Why Canada needs pharmacare

Your family's future health could depend on it
A health professional holds a pill container

Heart & Stroke is calling on the federal government to implement a national, universal pharmacare program. Here's why this matters and what a program could look like.

Q: Why do people in Canada need a national pharmacare program?

A: Canada is the only country in the world that has a universal healthcare system that does not have universal coverage for prescription drugs outside of hospitals. In fact, 7.5 million Canadians have insufficient or no coverage. Recent polling shows that people in Canada support a national pharmacare program, with 93% saying equal access for all is important. 

Lack of coverage is causing people to take risks with their health. That means doing things like cutting a pill in half to make a prescription last longer, or not filling a prescription at all due to the high cost. That same poll shows nearly one in four Canadian households has done something like that in the past year.

Q: Why is this issue so important for Heart & Stroke?

A: Diseases of the circulatory system are the leading causes of death for people in Canada. These diseases — including heart disease, stroke and vascular cognitive impairment—claim a life in Canada every five minutes. In 2019, Canadian pharmacies dispensed roughly 101 million prescriptions for medications to treat cardiovascular disease — more than any other category of prescription drugs.

We need better prevention, treatment and management of heart disease and stroke. One of the ways we can achieve that is through improvements in access to medications by implementing a national, universal pharmacare program.

Q: Why is it important for people who are at risk of or who have experienced heart disease or stroke to have access to prescription medication?

A: Prescription drugs are a really important component for treating and managing a lot of different heart and brain conditions. When used properly, they can save lives. But it isn’t just about people who have experienced something already. For example, medication for high blood pressure, which is the number one risk factor for stroke and a major risk factor for heart disease, can help prevent serious health problems later on. 

And we know that 16% of Canadians have gone without medication for heart disease, cholesterol and high blood pressure due to cost.

Making sure that people have access to medication they need will lead to better health outcomes, less time spent in hospitals and decreased costs for health care.

Q: What is the issue with the current system? Don’t most people have prescription drug coverage already?

A: There are two critical problems with how things are right now. The first is a question of equitable access. The second is long-term sustainability.

On the matter of equitable access, the current system leaves a lot of gaps. Women, recent immigrants and racialized Canadians are more likely to be unemployed and less likely to have jobs that offer extended health benefits such as drug coverage.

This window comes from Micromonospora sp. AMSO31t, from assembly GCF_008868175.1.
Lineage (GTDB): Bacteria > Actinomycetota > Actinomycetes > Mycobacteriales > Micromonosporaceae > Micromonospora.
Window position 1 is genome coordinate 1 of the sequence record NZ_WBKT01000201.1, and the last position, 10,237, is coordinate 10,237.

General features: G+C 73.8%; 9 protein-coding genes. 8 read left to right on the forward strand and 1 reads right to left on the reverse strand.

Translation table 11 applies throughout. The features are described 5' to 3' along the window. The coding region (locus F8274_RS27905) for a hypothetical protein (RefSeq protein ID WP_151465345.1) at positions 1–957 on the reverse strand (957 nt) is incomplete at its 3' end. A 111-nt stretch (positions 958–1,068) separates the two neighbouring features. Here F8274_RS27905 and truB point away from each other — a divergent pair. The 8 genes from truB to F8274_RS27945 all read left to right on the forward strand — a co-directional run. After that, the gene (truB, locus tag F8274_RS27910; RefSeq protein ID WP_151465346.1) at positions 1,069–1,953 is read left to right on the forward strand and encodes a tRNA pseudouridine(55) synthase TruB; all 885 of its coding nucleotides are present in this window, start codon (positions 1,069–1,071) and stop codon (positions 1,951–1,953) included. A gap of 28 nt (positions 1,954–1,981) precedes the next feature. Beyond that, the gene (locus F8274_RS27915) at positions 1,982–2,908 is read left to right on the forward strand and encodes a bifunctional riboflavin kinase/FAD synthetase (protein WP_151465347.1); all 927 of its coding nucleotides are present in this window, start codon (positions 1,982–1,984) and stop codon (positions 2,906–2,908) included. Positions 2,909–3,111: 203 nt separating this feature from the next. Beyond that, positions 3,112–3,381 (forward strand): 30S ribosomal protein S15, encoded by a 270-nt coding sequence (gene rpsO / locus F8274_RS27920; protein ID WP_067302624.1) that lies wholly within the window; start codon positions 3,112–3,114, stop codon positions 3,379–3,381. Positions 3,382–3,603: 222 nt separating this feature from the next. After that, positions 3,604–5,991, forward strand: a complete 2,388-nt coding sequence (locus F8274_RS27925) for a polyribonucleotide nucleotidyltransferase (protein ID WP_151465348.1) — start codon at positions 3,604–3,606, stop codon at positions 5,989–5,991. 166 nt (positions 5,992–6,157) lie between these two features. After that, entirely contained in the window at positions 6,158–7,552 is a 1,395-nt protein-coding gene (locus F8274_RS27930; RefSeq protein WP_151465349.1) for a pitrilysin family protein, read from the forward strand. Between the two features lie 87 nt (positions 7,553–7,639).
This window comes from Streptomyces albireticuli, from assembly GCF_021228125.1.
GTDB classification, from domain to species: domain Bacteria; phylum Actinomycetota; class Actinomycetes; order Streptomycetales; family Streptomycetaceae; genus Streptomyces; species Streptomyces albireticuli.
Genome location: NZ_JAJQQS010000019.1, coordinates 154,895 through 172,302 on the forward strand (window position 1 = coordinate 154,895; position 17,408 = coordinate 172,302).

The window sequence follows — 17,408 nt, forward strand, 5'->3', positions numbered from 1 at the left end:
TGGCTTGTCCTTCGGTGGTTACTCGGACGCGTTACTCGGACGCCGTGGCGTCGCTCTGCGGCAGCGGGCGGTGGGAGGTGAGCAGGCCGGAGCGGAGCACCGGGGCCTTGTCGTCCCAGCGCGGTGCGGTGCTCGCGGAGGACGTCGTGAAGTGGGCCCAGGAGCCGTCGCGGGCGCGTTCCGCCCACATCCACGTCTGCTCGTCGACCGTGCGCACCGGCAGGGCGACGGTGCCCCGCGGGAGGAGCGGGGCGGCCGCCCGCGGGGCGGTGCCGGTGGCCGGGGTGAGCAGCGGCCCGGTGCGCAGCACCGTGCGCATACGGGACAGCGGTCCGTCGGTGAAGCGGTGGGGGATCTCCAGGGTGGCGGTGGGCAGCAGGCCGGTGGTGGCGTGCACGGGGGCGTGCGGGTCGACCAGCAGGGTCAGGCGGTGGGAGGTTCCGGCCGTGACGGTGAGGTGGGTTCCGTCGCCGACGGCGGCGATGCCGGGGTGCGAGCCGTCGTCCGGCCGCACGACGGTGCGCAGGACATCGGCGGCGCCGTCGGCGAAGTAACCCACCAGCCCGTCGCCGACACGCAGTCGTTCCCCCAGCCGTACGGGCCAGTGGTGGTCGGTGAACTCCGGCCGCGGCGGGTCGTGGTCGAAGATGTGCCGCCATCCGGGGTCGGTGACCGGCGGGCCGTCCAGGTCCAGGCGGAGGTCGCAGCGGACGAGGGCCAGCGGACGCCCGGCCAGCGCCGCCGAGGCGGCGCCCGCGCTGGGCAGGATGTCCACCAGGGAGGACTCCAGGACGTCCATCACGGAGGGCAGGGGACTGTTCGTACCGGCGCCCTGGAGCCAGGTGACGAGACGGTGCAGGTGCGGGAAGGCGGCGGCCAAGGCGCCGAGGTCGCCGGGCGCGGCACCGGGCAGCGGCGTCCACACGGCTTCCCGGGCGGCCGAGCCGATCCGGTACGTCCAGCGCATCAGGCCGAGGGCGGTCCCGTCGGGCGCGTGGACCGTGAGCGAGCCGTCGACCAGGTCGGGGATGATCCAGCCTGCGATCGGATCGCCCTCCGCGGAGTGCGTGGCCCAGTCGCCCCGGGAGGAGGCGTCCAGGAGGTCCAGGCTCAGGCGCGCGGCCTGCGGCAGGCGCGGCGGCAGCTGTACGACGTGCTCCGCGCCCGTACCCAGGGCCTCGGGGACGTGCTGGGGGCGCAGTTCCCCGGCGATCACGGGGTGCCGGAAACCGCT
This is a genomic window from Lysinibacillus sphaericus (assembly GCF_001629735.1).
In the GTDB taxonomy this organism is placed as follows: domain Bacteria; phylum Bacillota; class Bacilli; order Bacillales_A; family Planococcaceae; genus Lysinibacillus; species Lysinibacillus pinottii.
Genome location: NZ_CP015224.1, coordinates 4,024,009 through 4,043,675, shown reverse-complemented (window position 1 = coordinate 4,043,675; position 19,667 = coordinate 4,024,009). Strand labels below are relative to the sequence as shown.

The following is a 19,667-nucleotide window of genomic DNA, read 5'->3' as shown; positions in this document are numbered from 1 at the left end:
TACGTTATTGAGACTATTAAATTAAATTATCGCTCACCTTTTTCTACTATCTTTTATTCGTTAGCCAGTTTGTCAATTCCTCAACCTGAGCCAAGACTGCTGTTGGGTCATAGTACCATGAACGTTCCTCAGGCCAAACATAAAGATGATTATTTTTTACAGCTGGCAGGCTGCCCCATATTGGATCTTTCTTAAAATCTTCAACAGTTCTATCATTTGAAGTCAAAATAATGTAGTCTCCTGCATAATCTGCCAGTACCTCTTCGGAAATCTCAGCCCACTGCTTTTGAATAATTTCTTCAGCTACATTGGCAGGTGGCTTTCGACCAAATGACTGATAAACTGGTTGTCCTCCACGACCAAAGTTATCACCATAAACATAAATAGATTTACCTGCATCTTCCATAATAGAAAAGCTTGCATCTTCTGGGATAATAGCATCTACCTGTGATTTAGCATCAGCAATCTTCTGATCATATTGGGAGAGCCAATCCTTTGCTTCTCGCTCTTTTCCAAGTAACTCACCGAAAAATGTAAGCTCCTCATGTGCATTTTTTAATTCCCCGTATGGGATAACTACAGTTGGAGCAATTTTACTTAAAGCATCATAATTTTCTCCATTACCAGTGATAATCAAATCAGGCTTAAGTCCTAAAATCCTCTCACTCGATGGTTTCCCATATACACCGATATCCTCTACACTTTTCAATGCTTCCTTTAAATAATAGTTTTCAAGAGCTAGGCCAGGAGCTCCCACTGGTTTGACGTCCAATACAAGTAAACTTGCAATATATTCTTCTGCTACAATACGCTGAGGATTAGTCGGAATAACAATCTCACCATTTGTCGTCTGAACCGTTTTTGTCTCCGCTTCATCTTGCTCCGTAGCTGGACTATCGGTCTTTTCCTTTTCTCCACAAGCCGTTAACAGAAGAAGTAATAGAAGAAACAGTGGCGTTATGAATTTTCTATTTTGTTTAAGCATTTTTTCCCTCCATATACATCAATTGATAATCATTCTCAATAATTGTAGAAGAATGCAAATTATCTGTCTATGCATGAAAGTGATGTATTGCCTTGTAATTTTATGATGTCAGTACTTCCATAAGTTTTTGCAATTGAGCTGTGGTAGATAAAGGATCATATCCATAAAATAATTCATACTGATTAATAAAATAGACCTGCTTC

Additionally, not taking medication because of cost is much more common among Indigenous people, people aged 18-44 years, people with lower health status and people with lower incomes. 

Indigenous people also face numerous other challenges accessing prescription medications. Many face long delays or are even denied when they try to access drugs through the Non-Insured Health Benefits (NIHB) Program administered by the federal government. 

The COVID-19 pandemic has increased the need for national, universal single-payer pharmacare. Canadians are twice as likely to have lost prescription drug coverage than to have gained it over the past year.

Sustainability is also a critical issue. Heart & Stroke recommends the development and implementation of an equitable and universal pharmacare program that doesn’t just address access to medication but also helps to lower drug costs by increasing buying and negotiating power and reducing administration.

Canada’s healthcare system would also benefit because non-adherence to prescriptions — which would likely be reduced with a universal program — has been associated with significant increases in mortality, hospitalizations and costs.

In fact, studies suggest that between $4.2 billion and $9.4 billion per year could be saved on public spending with the implementation of a national pharmacare program.

Q: What should a national pharmacare program look like?

A: Heart & Stroke believes the best way forward is the development and implementation of a program designed to improve access to cost-effective medications for all people in Canada. This means people can get the medicine they need regardless of where they live, how old they are or their ability to pay. 

We believe that it should include a comprehensive common formulary — a list of approved drugs — and that the public payer should be the first payer. This would allow private insurance to supplement the common formulary with brand name medicine or other medicines not available through the public plan. 

See our policy statement on improving access to medicine.